Monday, November 17, 2008


Vija Celmins (American, born Latvia, 1938). Untitled (Ocean with Cross #1). 1971.
Graphite on acrylic ground on paper
17 3/4 x 22 3/4"

Ocean begins a week with a focus on drawing. I was struck by this work when I first saw it at a show at MoMA. I've come across Celmins a number of times since and this work in particular again recently. The detail of the drawing is mind-blowing. This reproduction lends itself to the look of a photograph and this is not much different than seeing it at any sort of a distance in person. Once you move very close to the work you see that it is not a photograph (though I still needed a look at the label to confirm it was a drawing). Celmins has also created this image as a woodcut, just as incredible (maybe more so now that I am aware of the intensity it takes to get comfortable with let alone become adept at any kind of detailed woodcut).

Celmins is particularly interested in the artistic process which explains the attention she has paid to building up surfaces and tackling labor intensive printing processes such as mezzotint and woodcut. Celmin focuses on grand surface landscapes such as the ocean, desert and the surface of the moon. Her drawings and prints are soothing and beautiful.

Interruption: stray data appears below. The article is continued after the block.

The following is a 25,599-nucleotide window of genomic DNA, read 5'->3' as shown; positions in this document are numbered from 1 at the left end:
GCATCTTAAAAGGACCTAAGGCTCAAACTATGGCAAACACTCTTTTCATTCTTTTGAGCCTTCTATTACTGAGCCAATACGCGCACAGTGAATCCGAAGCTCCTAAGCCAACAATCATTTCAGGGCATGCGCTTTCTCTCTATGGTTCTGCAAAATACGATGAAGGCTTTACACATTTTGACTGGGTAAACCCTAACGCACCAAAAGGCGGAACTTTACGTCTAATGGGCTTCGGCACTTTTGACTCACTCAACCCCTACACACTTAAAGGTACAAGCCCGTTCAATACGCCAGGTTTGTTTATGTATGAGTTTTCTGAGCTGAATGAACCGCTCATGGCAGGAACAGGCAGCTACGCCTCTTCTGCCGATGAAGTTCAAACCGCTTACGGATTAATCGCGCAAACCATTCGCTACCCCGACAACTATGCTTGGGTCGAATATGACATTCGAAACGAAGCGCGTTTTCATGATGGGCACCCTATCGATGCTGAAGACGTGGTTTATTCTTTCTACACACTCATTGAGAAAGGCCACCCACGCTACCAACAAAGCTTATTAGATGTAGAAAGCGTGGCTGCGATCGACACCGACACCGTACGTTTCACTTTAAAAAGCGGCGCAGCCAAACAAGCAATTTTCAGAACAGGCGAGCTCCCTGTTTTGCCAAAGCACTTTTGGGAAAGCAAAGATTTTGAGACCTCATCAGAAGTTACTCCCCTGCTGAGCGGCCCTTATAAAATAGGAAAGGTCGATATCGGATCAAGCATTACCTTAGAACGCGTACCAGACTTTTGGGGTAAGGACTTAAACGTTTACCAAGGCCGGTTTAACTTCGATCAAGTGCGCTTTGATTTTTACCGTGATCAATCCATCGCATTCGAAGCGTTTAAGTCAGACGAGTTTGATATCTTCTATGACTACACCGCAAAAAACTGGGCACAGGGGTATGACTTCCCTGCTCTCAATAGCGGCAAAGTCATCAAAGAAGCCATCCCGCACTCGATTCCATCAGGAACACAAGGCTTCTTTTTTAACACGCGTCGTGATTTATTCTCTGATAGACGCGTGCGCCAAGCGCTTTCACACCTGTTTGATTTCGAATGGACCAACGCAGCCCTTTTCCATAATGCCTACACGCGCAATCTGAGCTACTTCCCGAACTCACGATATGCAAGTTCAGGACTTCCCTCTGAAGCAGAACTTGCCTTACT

johnh said...

Aside from the fact that this may be technically well made (which I can't tell from this internet picture) I find that it has very little artistic merit to recommend it.

DopeTasticQ said...

Dear JohnH I respectfully disagree on your comment about this piece's artistic merit. The ability to capture the mesmerizing rhythm of moving water with a pencil is not to be dismissed as just an achievement in technique! And to think of a wood cut....

A.L. said...

Personally I think it is quite beautiful, though you are right that the digital reproduction leaves much to be desired. When I showed it to someone though and and said it was done in pencil, it got a wow, despite not seeing the real thing. I think it is an achievement in technique though that is not what drew me to it in the first place. Just the image of the water did that, often expecting things to be photographs from a distance (and even if it was I would be interested due to the choice of only exposing the water - no sky - no earth - no animal - no object)moving closer and seeing the hand that made it created another entry into the piece for me. It's rare that something can hold me on technical prowess alone so luckily I find more in this work :).

Thanks for commenting, this is what I was hoping to glean from the blog, I love to hear what people are drawn too, what they they think deserves it's status as art of the day and more. Keep it up!